Stork’s nest on the roof

[b]Jubilee sketch[/b]A boy about ten years old… fair-haired… with an open look… wearing a blue checked shirt… runs down a hill … early summer… July… hot… the scent of newly mown grass, honey and bread…The boy’s face shows great joy — the joy that only a small child can know. Even his inability to live in the clouds like a bird doesn’t sadden him. He remembers well what it is to fly from his dreams, and he believes in miracles…I never knew this boy at that tender age, when everybody believes in miracles. The boy running down the hill is Alexey Dudarev. The image in my memory was born of a visit to Dudarev’s home village of Zaruby in 1983, following a family trip together to the Azov Sea; we were on our way back to Minsk, where his son Maxim was just about to start school. The scene appears in my mind like the beginning of a film. Alexey showed us around his village in Dubrovno district of Vitebsk region, pointing out where he studied (now, a museum) and played with his peers.
Jubilee sketch

A boy about ten years old… fair-haired… with an open look… wearing a blue checked shirt… runs down a hill … early summer… July… hot… the scent of newly mown grass, honey and bread…
The boy’s face shows great joy — the joy that only a small child can know. Even his inability to live in the clouds like a bird doesn’t sadden him. He remembers well what it is to fly from his dreams, and he believes in miracles…
I never knew this boy at that tender age, when everybody believes in miracles. The boy running down the hill is Alexey Dudarev. The image in my memory was born of a visit to Dudarev’s home village of Zaruby in 1983, following a family trip together to the Azov Sea; we were on our way back to Minsk, where his son Maxim was just about to start school. The scene appears in my mind like the beginning of a film. Alexey showed us around his village in Dubrovno district of Vitebsk region, pointing out where he studied (now, a museum) and played with his peers.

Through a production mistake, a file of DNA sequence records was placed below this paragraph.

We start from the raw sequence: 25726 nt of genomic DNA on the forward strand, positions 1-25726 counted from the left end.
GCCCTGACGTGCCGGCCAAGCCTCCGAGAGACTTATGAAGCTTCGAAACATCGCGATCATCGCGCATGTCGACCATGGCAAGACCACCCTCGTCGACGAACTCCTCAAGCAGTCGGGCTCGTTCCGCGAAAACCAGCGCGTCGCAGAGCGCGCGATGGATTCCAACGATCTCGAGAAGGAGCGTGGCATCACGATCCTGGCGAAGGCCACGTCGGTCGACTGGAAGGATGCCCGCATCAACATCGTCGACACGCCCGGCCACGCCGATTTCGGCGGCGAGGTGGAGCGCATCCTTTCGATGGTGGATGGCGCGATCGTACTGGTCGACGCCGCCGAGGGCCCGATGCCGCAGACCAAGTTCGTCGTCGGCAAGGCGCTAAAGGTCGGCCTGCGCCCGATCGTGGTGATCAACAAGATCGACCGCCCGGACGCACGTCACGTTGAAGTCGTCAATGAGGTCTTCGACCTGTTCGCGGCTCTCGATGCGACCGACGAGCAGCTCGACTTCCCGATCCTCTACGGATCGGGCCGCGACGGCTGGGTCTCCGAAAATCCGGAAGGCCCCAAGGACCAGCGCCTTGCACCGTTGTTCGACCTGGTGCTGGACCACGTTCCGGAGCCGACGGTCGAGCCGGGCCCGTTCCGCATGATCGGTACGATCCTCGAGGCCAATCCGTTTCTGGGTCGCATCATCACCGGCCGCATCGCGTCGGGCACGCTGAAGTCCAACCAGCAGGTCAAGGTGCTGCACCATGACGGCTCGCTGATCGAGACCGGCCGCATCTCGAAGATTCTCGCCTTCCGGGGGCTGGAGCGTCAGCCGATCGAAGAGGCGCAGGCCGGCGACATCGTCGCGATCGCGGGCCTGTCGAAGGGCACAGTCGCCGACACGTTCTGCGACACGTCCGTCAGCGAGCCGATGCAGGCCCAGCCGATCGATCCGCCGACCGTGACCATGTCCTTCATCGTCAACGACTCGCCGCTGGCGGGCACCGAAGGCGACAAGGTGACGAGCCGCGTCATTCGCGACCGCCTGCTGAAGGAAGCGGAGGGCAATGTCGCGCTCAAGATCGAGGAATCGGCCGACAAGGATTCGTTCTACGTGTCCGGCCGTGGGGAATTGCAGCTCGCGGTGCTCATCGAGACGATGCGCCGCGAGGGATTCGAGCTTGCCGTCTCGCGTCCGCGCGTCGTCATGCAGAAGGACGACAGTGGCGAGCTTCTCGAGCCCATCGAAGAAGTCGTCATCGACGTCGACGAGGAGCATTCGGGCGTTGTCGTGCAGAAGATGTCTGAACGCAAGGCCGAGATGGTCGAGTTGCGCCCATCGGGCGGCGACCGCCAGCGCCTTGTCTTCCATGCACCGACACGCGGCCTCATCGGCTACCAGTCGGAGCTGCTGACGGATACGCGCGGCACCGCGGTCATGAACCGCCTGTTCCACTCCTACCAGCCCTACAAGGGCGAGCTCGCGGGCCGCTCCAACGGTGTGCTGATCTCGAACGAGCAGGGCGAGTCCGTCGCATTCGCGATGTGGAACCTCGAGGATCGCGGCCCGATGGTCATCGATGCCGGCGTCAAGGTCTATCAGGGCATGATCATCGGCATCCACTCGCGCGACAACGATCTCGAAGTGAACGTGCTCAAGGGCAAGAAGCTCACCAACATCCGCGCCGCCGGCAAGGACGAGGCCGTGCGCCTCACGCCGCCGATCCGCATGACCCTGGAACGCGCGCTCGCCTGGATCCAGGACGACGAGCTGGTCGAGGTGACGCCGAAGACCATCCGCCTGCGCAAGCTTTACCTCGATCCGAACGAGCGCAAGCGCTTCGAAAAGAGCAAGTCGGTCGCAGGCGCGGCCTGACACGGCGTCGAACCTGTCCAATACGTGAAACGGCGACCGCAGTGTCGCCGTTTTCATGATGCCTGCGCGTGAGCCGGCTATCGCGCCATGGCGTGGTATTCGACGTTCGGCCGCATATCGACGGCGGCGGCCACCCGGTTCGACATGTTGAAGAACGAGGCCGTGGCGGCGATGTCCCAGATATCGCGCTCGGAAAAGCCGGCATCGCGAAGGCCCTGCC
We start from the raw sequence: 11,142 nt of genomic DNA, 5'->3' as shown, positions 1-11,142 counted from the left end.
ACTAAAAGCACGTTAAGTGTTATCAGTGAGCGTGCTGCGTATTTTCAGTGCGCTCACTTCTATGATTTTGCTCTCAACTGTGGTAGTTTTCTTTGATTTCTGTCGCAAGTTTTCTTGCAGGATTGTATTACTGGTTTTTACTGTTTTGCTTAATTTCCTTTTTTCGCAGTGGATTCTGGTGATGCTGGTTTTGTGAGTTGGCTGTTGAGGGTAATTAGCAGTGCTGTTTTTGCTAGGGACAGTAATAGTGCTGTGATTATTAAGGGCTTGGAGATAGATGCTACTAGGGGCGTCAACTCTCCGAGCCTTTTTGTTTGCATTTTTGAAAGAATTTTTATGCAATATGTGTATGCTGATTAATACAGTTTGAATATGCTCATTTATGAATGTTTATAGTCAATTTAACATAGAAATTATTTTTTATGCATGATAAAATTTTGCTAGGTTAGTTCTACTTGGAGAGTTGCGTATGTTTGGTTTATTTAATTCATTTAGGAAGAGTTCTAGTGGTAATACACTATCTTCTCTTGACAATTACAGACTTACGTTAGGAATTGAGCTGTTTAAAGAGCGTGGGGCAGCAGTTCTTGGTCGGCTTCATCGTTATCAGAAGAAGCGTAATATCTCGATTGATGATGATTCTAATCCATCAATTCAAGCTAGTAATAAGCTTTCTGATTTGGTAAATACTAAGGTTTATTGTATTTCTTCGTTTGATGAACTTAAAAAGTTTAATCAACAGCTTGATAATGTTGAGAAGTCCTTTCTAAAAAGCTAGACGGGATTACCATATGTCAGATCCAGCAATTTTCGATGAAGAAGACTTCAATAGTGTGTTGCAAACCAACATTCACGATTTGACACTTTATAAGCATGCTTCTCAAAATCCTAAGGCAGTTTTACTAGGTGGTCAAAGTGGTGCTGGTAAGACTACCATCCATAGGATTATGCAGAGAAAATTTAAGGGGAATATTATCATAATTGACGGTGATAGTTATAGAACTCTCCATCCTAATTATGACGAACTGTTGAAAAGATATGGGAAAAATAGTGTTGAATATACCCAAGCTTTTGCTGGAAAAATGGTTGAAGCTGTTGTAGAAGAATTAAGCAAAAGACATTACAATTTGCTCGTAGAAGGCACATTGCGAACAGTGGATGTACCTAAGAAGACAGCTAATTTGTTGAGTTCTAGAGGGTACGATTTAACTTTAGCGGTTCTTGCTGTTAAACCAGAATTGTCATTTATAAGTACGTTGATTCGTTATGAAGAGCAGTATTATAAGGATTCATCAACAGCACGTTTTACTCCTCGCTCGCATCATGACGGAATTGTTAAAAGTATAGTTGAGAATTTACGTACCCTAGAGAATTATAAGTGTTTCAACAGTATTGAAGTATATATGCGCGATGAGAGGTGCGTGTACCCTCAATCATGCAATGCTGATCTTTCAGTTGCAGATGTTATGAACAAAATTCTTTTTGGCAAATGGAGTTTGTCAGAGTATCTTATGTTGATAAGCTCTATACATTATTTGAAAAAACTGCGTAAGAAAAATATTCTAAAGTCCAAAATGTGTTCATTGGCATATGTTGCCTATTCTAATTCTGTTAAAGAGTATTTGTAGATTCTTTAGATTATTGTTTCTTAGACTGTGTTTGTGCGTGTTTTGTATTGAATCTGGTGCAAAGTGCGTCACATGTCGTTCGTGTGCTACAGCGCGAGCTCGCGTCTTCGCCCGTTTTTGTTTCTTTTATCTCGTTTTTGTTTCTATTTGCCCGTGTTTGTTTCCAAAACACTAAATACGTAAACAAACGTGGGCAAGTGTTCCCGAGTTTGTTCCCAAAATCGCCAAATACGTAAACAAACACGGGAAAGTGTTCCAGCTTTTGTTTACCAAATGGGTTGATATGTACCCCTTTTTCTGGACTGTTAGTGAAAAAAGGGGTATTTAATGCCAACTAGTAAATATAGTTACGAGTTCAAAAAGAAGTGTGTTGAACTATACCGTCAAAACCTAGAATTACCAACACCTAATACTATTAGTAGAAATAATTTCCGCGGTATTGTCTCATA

Picturesque landscapes are imprinted on my memory. I see hills behind the village and the endless view from them. I remember the confidential tone of Alexey’s voice recollecting his youth. He spoke of his father, Anufry Iosifovich, and mother, Anastasia Yefimovna. She died when Alexey was fourteen, leaving him to be brought up by his father and another woman, Agafia Ksenofontievna. Agafia introduced herself as Grandma Gasha when, after a long ride in the car, we entered her cool house, scented with cucumbers, fried eggs and boiled potatoes. During breakfast, Alexey’s voice became somewhat subdued and tender, as if the June sun had melted it. It happens when a man returns to his parents’ house and feels comfortable. Several times, I’ve seen Alexey soften like this, speaking of those he trusts.
At the time of our Zaruby trip, our friend was already being described as a future bright dramatist in Belarus, with several plays having been staged in Belarusian theatres and abroad. His scripts had been used to produce films, in which Alexey had also acted. I recollect him rejoicing over his first published collection of stories — The Sacred Bird (1979). After graduating from the Academy of Arts in acting, he’d worked at the Young Spectators’ Theatre. I well remember his funny Skomorokh — from the fairy-tale One Trouble for All — and his Barber in the play Edith Piaf — a lover of the great singer. In my view, it was his best role, revealing his romantic individuality. In real life, he hides this cleverly. It’s no exaggeration to say that he could have become a very good character actor. For some time, Alexey used to combine his acting work with his writing, working at the Young Spectators’ Theatre as Head of the Literature Department. However, his craving to write prevailed. His closest and longest friends, theatre colleagues and classmates, gather at each premiere, at children’s birthdays and at other pleasant family events, always rejoicing in Alexey’s theatrical and film successes. People’s Writer Andrey Makayonok, shortly before his death, recalled Alexey, saying, “Don’t worry, Dudarev will replace me”…
Back in 1983, 33 year old Dudarev’s Privates was being staged for the first time at the Yanka Kupala National Academic Theatre, to wide acclaim. Soon, White Rosy was released, making Alexey famous as a film writer throughout the Soviet Union. Later, this fame grew. At home, Dudarev’s desk bore a map covered with red flags marking those places in the USSR, and abroad, where his plays had been staged. Later, new plays and films were followed with titles and awards…